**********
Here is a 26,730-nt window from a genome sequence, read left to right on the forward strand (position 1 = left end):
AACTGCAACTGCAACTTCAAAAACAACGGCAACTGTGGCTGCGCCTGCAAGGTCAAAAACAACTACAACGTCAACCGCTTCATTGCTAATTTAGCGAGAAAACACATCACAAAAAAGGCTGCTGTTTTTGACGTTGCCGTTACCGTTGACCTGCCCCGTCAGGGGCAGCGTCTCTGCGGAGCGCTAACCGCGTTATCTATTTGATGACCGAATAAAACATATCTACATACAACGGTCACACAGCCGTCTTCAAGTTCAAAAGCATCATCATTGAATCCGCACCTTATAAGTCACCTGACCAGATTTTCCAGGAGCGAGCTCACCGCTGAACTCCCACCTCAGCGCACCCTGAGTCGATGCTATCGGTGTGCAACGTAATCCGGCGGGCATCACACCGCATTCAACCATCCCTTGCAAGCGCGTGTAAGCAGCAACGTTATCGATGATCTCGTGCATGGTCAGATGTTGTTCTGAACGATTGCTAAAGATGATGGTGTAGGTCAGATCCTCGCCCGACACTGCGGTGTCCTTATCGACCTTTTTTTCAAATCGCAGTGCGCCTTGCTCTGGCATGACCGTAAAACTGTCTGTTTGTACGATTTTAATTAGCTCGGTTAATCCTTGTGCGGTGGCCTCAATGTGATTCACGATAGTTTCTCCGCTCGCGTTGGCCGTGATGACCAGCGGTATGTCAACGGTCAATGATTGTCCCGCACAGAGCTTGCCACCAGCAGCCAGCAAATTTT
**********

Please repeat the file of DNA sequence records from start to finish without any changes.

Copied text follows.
Here is a 26,730-nt window from a genome sequence, read left to right on the forward strand (position 1 = left end):
AACTGCAACTGCAACTTCAAAAACAACGGCAACTGTGGCTGCGCCTGCAAGGTCAAAAACAACTACAACGTCAACCGCTTCATTGCTAATTTAGCGAGAAAACACATCACAAAAAAGGCTGCTGTTTTTGACGTTGCCGTTACCGTTGACCTGCCCCGTCAGGGGCAGCGTCTCTGCGGAGCGCTAACCGCGTTATCTATTTGATGACCGAATAAAACATATCTACATACAACGGTCACACAGCCGTCTTCAAGTTCAAAAGCATCATCATTGAATCCGCACCTTATAAGTCACCTGACCAGATTTTCCAGGAGCGAGCTCACCGCTGAACTCCCACCTCAGCGCACCCTGAGTCGATGCTATCGGTGTGCAACGTAATCCGGCGGGCATCACACCGCATTCAACCATCCCTTGCAAGCGCGTGTAAGCAGCAACGTTATCGATGATCTCGTGCATGGTCAGATGTTGTTCTGAACGATTGCTAAAGATGATGGTGTAGGTCAGATCCTCGCCCGACACTGCGGTGTCCTTATCGACCTTTTTTTCAAATCGCAGTGCGCCTTGCTCTGGCATGACCGTAAAACTGTCTGTTTGTACGATTTTAATTAGCTCGGTTAATCCTTGTGCGGTGGCCTCAATGTGATTCACGATAGTTTCTCCGCTCGCGTTGGCCGTGATGACCAGCGGTATGTCAACGGTCAATGATTGTCCCGCACAGAGCTTGCCACCAGCAGCCAGCAAATTTT